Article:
Theoretical and Empirical Contributions to Monetary Policy Analysis

Junicke, M. (2013). Theoretical and Empirical Contributions to Monetary Policy Analysis. (Unpublished Doctoral thesis, City University London)

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Abstract

This thesis collects three different contributions to monetary macroeconomics, covering both theoretical and empirical aspects. First chapter builds on the DSGE models of New Keynesian tradition, and studies monetary policy around a non efficient steady state. Using a two-stage approach developed by Levine, McAdam, and Pearlman (2007), I show that in the presence of backward looking firms, the central planner improves social welfare when it allows for a steady state rate of inflation marginally above zero. In the second chapter, I estimate a simple two-country DSGE model to study the behaviour of the Eastern European central banks, obtaining some innovative important results. First, a simple monetary policy rule mimicking an optimal rule together with the assumption about the existence of non-zero steady state rate of inflation deliver a significantly better to the data. Furthermore, the empirical hypothesis that central banks systematically target CPI inflation rather than PPI inflation is rejected for all the investigated Eastern European countries (EEC). In the third chapter, I use a Bayesian VAR with economically interpretable structural restrictions and zero restrictions on lags, to analyse the transmission channels of external shocks to an extended set of EEC. I study to what extent monetary policy shocks originating from the US and from Germany can explain fluctuations on Eastern European markets. To carry out the Bayesian inference, I use a Gibbs sampling approach. I find that the US monetary policy influences the EEC macroeconomic variables at least as much as its German counterpart.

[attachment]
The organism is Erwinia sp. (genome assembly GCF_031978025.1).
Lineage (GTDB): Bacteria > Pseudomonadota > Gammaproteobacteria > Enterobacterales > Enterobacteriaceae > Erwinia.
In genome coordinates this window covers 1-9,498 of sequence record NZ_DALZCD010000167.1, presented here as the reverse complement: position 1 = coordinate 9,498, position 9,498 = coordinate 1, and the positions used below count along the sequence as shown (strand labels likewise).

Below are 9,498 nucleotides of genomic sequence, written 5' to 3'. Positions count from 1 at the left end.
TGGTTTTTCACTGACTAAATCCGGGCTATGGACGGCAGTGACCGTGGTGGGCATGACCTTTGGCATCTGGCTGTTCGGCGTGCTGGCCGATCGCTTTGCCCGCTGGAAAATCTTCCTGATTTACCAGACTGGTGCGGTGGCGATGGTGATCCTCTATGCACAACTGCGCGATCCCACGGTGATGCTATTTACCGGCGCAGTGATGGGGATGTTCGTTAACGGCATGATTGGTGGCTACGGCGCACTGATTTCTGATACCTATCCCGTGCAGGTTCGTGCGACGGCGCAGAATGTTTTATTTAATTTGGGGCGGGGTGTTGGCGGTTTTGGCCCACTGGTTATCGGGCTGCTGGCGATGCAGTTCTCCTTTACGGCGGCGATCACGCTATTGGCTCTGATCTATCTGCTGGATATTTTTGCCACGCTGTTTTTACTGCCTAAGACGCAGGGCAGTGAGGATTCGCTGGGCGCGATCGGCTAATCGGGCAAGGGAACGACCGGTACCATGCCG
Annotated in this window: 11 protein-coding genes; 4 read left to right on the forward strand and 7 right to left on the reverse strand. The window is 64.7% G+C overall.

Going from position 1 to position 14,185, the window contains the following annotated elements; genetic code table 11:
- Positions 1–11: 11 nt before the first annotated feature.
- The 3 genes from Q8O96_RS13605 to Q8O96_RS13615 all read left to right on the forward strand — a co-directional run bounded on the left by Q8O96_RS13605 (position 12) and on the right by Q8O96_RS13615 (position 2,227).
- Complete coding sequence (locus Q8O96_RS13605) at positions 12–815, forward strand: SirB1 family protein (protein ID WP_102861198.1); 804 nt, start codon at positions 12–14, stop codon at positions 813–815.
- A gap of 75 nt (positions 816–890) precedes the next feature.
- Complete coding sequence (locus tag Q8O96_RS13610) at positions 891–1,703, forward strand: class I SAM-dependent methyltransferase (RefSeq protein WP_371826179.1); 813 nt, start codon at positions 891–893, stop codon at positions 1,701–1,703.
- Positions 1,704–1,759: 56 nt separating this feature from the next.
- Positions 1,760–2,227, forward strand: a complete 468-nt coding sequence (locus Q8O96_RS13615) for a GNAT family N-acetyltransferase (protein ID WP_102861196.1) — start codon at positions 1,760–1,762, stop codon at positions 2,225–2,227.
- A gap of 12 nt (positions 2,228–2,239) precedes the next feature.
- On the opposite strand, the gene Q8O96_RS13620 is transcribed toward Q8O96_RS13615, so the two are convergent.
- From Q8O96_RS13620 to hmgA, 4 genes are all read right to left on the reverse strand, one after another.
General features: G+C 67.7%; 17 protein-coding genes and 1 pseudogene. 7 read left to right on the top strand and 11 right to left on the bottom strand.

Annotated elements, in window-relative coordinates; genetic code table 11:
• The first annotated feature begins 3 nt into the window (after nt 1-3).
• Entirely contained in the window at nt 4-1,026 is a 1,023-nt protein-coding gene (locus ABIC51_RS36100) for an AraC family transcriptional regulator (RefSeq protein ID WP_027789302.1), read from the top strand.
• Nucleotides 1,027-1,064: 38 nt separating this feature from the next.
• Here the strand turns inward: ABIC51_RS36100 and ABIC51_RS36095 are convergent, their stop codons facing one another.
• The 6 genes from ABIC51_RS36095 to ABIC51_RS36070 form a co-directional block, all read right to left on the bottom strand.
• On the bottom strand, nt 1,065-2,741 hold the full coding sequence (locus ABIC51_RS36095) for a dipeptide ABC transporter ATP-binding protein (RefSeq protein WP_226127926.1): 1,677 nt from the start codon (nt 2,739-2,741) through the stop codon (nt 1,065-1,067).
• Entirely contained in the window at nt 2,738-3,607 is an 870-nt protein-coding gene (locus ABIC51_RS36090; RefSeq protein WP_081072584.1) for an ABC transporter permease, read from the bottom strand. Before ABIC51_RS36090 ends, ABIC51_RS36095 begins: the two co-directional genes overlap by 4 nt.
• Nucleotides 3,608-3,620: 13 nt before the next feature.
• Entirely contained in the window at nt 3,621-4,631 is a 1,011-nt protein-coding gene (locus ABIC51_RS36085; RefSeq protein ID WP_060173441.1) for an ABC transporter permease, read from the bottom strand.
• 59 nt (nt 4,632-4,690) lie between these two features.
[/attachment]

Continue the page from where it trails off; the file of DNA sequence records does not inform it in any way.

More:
Item Type: Thesis (Doctoral)
Subjects: H Social Sciences > HB Economic Theory
Divisions: School of Social Sciences > Department of Economics
URI: http://openaccess.city.ac.uk/id/eprint/12242

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